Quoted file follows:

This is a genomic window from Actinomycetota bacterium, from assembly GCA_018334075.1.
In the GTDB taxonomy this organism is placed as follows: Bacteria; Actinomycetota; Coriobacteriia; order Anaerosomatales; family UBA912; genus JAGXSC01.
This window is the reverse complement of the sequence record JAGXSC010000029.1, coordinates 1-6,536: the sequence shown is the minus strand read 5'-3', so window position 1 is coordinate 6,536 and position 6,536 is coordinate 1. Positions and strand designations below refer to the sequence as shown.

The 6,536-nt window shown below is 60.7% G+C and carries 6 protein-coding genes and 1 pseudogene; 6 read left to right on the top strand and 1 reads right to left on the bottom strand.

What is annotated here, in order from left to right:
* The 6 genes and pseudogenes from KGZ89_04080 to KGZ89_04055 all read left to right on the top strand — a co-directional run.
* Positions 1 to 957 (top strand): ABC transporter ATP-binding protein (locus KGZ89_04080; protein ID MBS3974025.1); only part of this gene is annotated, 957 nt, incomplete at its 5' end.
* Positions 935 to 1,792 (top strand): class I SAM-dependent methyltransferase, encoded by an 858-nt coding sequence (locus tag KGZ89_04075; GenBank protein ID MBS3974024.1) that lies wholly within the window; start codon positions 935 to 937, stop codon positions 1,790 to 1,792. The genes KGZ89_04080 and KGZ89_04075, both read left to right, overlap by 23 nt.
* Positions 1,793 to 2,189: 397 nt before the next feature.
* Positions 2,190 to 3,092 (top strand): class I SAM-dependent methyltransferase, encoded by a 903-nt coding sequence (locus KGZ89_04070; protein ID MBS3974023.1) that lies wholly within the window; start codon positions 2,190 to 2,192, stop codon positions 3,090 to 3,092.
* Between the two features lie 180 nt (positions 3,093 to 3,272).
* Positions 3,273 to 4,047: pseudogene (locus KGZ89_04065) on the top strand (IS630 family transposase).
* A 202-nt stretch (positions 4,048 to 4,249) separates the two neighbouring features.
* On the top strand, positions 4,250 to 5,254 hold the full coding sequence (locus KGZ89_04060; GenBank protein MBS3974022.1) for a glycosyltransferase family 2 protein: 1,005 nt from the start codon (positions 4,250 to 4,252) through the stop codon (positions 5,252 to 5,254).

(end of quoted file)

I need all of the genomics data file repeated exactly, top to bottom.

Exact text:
This is a genomic window from Actinomycetota bacterium, from assembly GCA_018334075.1.
In the GTDB taxonomy this organism is placed as follows: Bacteria; Actinomycetota; Coriobacteriia; order Anaerosomatales; family UBA912; genus JAGXSC01.
This window is the reverse complement of the sequence record JAGXSC010000029.1, coordinates 1-6,536: the sequence shown is the minus strand read 5'-3', so window position 1 is coordinate 6,536 and position 6,536 is coordinate 1. Positions and strand designations below refer to the sequence as shown.

The 6,536-nt window shown below is 60.7% G+C and carries 6 protein-coding genes and 1 pseudogene; 6 read left to right on the top strand and 1 reads right to left on the bottom strand.

What is annotated here, in order from left to right:
* The 6 genes and pseudogenes from KGZ89_04080 to KGZ89_04055 all read left to right on the top strand — a co-directional run.
* Positions 1 to 957 (top strand): ABC transporter ATP-binding protein (locus KGZ89_04080; protein ID MBS3974025.1); only part of this gene is annotated, 957 nt, incomplete at its 5' end.
* Positions 935 to 1,792 (top strand): class I SAM-dependent methyltransferase, encoded by an 858-nt coding sequence (locus tag KGZ89_04075; GenBank protein ID MBS3974024.1) that lies wholly within the window; start codon positions 935 to 937, stop codon positions 1,790 to 1,792. The genes KGZ89_04080 and KGZ89_04075, both read left to right, overlap by 23 nt.
* Positions 1,793 to 2,189: 397 nt before the next feature.
* Positions 2,190 to 3,092 (top strand): class I SAM-dependent methyltransferase, encoded by a 903-nt coding sequence (locus KGZ89_04070; protein ID MBS3974023.1) that lies wholly within the window; start codon positions 2,190 to 2,192, stop codon positions 3,090 to 3,092.
* Between the two features lie 180 nt (positions 3,093 to 3,272).
* Positions 3,273 to 4,047: pseudogene (locus KGZ89_04065) on the top strand (IS630 family transposase).
* A 202-nt stretch (positions 4,048 to 4,249) separates the two neighbouring features.
* On the top strand, positions 4,250 to 5,254 hold the full coding sequence (locus KGZ89_04060; GenBank protein MBS3974022.1) for a glycosyltransferase family 2 protein: 1,005 nt from the start codon (positions 4,250 to 4,252) through the stop codon (positions 5,252 to 5,254).